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rs had riden forward, and tied their horses to the fence of an adjacent farm-house, whose inmates had closed all the window-blinds, and a crowd of colored soldiers encircled the building, watching in silence these ominous proceedings. Lieutenant-Colonel Shurtliff, of the Fifth United States, was appointed spiritual adviser to the criminal, and went back with a guard to bring him to the place of execution. When informed that he had but a few minutes to live, and was counselled to improve this tim. He then rose to his feet, walked up the inclined board with a firm step, at the point of the bayonets of the colored guard, advanced quickly to the head of the cider-barrel, and stood under the noose. This being placed around his neck, Colonel Shurtliff invoked the throne of grace in behalf of the guilty wretch. As the word Amen dropped from his lips, the General, who had taken charge of the drop, pulled the wedge — the barrel tipped, the guerrilla dropped. He was a man of about thirty,
From Western Virginia.a Confederate Victory. Gallipolis, Ohio, August 29. --A battle occurred at a point named Cross Lanes, on the 26th of August, which is stated to have been a bloody one. Colonel Tyler's force was 900, and was surrounded at breakfast time. 200 are missing. After a desperate fight they were cut through and scattered. The following Federal officers are known to have been killed: Captains Dye, Shurtliff and Sterling, Adjutant L. DeForest, Lieutenant Warrentz, Sergeant-Major Long and others; all the Federal field officers were not hurt. The Confederate forces are reported to have been 3,000 strong, including 400 cavalry. Their loss was heavy. [Of course the latter statement is a mere speculation of the enemy.]
rch. The residue of the enemy fled in disorder and were pursued by Col. McCauseland's regiment, on the 26th, some eight miles, and some were captured. The pursuit has been continued for several days, and the enemy taken in squads, the number now amounting to nearly two hundred. The enemy lost in killed between fifty and seventy-five.--We lost four killed, seven badly, and three slightly wounded. Several of the Hessians are yet scattered in the woods, and will probably be taken. We captured four wagons, with some stores and one surgeon's carriage. Among the captured of the enemy, we have a free negro, a Massachusetts mulatto by birth, recently a resident of Cleveland, Ohio. Col. Tyler ordered his men to a "double quick" and then fled by a bridle path, leaving his regiment under the command of Captain Shurtliff, who was taken prisoner. General Floyd was greatly exposed, and the gallant officer was delighted at our success, and showed his gratitude to his men. C. L.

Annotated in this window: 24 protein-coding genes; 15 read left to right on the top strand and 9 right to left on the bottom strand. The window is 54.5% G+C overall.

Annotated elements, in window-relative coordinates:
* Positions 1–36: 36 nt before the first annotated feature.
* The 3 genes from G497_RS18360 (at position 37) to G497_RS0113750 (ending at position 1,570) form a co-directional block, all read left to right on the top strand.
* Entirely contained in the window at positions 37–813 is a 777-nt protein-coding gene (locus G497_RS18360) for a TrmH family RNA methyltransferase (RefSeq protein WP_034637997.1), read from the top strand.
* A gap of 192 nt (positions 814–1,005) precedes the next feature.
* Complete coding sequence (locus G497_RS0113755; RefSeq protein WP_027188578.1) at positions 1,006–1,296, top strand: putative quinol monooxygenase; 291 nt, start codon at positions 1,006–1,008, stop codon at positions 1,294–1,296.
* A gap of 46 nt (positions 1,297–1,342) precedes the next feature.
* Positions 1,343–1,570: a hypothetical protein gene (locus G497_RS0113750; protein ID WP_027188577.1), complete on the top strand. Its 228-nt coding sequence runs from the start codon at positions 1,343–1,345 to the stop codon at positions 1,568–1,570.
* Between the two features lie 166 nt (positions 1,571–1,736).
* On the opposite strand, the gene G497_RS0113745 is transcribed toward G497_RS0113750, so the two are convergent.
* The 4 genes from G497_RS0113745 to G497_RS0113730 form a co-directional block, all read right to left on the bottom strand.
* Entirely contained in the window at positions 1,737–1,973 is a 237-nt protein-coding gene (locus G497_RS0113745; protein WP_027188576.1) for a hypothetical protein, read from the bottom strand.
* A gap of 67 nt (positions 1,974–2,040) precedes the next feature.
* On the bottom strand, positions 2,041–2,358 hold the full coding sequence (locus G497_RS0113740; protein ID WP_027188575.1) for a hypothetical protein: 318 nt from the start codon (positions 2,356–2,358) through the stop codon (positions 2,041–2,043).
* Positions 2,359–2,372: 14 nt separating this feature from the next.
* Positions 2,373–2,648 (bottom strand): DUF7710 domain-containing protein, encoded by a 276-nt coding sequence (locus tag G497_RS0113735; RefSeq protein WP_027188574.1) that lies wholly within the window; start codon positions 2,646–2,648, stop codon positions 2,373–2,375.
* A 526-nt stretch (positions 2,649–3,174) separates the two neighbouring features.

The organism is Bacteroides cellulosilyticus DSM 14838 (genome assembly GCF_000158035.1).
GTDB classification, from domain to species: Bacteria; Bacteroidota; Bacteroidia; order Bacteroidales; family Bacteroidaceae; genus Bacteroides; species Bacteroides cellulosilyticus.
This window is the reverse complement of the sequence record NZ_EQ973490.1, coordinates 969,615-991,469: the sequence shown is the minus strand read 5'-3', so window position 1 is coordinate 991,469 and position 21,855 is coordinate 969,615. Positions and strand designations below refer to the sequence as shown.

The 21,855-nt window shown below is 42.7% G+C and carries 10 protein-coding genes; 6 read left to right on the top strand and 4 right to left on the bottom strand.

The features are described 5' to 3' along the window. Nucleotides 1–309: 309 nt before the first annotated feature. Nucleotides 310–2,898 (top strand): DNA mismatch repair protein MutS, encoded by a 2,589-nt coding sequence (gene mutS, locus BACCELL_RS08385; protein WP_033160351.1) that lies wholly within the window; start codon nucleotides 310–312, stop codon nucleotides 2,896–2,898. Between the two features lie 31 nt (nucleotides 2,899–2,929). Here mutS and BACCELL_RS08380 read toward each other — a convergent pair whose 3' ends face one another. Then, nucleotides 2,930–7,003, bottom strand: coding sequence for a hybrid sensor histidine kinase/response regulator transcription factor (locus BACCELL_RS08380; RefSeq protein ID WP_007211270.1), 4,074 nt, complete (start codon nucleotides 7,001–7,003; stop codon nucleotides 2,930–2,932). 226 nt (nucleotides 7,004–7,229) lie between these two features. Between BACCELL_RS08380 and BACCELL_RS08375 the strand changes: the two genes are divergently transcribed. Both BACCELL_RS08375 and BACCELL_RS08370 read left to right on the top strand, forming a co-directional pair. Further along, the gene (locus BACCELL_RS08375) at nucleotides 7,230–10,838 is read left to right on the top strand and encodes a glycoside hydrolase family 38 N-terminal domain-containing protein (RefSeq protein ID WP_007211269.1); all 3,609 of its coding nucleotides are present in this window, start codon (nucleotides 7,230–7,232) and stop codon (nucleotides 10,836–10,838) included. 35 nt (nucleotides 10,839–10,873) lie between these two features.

The Daily Dispatch: September 14, 1861., [Electronic resource], Atrocitties of the Neapolitan brigands. (search)
A Yankee's account of a visit to Gen. Floyd's Outposts.[correspondence of the Cleveland (Ohio) Herald.] Gaulet Bridge, Aug. 31. --I sent you a dispatch yesterday evening, telling you of the safety of all the commissioned officers of the regiment, save Capt. Dyer, known to be killed, Capt. Shurtliff, known to be a prisoner, and Lieutenants Wilcox and Lockwood missing. I regret exceedingly that I cannot give you the names of the privates and non-commissioned officers killed, wounded, prisoners, and missing. But this cannot be done till we hear more fully from Major Casement concerning the men with him, over four hundred, at Charleston, thirty-eight miles below us.--The only way, even then, that we could approximate to a correct list, would be to give the names of all who have escaped, those with him and those with us. One of the objects I aimed to secure under a flag of truce, the other day, was information upon this very thing, for the sake mainly of the relatives and f
at the Old Point Comfort Hotel, as they were too much debilitated to proceed further, at least for the present. Of the funds contributed by the Tenth New York regiment, at Newport News, were distributed to the soldiers who reached here — the sum of two dollars each — as follows: Shaler, McKensie, J. Malone, C. Dunn, Sergeant Donett, Wm. Hanlon, J. Butler, R. M. Pratt, W. A. Woodbury, McHenry, A. Whitehouse, Fagen, N. Brown, Feinald, Woolenwoom, Mout, Kliner, Swift, Rowe, Mclutosh, Shurtliff, Shepard, Briggs, Maine, Mould, Bolly, Silby, Lieut. Harvey Rockafellar, Lieutenant commanding. When the boat left Newport News, the Tenth gave many cheers for the sick and wounded, and for the success of the Stars and Stripes. Treatment of prisoners. All the wounded who reached here, agree in the statement that they were treated more like caged beasts than human beings, and the first salutation in the morning, as well as the sentinel's cry at night, was "Death to the — Ya<